China’s also investing in the industry in other ways, developing airports and other infrastructure, and the growth in the leasing company industry has been striking as well. Almost half of the world’s aircraft fleet is not owned by the airline that operates it but rather is leased. Many of the new entrants into this space are from Hong Kong, mainland China and other parts of Asia. China has really focused investment on the aircraft leasing industry. Some of those companies concentrate on the domestic Chinese market, and others are large international players.
How do you see your aviation-oriented practice adding to McGuireWoods’ strong corporate M&A practice?
A traditional aviation finance attorney has three broad categories of work. One is M&A related, buying and selling aircraft and portfolios of aircraft. The second is leasing aircraft. The third is financing the purchase of aircraft. My practice is more on the M&A-related side because I enjoy that aspect and have a background in it, and also because that element of this industry has grown.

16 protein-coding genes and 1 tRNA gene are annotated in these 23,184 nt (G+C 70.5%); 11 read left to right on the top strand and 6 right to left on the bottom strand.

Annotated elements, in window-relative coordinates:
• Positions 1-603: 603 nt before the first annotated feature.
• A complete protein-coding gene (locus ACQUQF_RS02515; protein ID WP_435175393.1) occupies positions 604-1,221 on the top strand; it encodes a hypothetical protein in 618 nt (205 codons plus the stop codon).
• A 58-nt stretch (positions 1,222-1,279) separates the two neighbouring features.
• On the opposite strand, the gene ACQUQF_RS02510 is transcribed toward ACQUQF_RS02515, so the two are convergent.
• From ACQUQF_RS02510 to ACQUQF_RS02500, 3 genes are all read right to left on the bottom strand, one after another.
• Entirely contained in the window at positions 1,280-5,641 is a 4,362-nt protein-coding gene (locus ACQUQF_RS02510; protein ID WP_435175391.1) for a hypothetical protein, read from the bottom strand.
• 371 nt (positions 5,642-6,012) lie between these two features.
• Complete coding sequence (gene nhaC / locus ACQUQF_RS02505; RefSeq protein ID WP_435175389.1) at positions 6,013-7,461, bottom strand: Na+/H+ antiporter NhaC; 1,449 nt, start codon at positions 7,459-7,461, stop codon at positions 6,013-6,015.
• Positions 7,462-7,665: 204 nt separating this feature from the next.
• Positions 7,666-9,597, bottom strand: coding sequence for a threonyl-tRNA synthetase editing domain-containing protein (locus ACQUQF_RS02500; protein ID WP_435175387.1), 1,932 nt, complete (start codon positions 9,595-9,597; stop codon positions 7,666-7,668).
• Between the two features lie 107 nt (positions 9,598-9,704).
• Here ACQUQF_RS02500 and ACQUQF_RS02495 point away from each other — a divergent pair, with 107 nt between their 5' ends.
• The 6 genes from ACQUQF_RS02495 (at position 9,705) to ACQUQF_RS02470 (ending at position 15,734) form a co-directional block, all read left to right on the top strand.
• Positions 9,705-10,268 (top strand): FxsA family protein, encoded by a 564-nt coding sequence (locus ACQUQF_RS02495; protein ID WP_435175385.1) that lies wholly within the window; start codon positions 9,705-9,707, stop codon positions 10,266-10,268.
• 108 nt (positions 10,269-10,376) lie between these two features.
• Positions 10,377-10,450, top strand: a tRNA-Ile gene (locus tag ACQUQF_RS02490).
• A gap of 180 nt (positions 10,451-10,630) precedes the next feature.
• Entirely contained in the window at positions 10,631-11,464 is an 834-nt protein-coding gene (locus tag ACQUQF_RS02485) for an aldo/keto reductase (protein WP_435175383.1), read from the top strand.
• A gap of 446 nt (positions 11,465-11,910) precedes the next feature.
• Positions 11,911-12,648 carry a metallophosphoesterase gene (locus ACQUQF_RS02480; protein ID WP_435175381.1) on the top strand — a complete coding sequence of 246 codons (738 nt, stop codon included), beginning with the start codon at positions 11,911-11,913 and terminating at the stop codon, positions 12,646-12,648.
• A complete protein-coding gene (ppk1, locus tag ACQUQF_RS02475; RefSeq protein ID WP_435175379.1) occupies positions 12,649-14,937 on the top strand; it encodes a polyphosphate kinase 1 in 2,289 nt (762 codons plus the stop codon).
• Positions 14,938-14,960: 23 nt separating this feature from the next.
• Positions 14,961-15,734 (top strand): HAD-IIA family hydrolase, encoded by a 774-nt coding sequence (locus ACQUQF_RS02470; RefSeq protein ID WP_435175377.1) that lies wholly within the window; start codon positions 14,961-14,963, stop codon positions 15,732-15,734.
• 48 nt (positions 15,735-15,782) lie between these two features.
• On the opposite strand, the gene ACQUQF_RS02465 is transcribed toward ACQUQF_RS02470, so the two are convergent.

Some well-established players in aircraft leasing have grown quite big. Those large players view their aircraft holdings as a portfolio. As with any portfolio, you want diversification, to not be too concentrated in any one country, airline or aircraft type. Every year, they sell a good chunk of their portfolio for no other reason than they need to diversify. These are perfectly good aircraft on lease with strong credit airlines. There’s a vibrant secondary market for buying these portfolios, which are anywhere from 5 to 10, 20 aircraft or more at a time, and can range in price from a couple hundred million dollars to a couple billion dollars. They’re very significant, challenging transactions and very labor intensive. You have to negotiate with an airline lessee who doesn’t have a vested interest in the outcome, but you need to engage with them.
These transactions have exploded in number. I’ve been doing a great deal of that work, and I intend to do much more. We have a significant client that’s active in the purchase of these types of portfolios. I’ve also worked on several U.S. airline mergers, to the extent those opportunities come up. We present great credentials for that service.
I also think there will be consolidation in aircraft leasing. There are a number of new entrants in this space. Some of them are going to make it; some are not. Valuations are strong right now, so for people with a sizeable enough platform, it may be a good opportunity to exit.
Private equity funds are behind many of these leasing companies as well. They tend to have a finite window in in terms of holding their investments. For some of them, it’s the right time to realize their investment, so there’ll be more opportunities to represent both buyers and sellers in connection with aircraft leasing company sales.
Published April 17, 2019.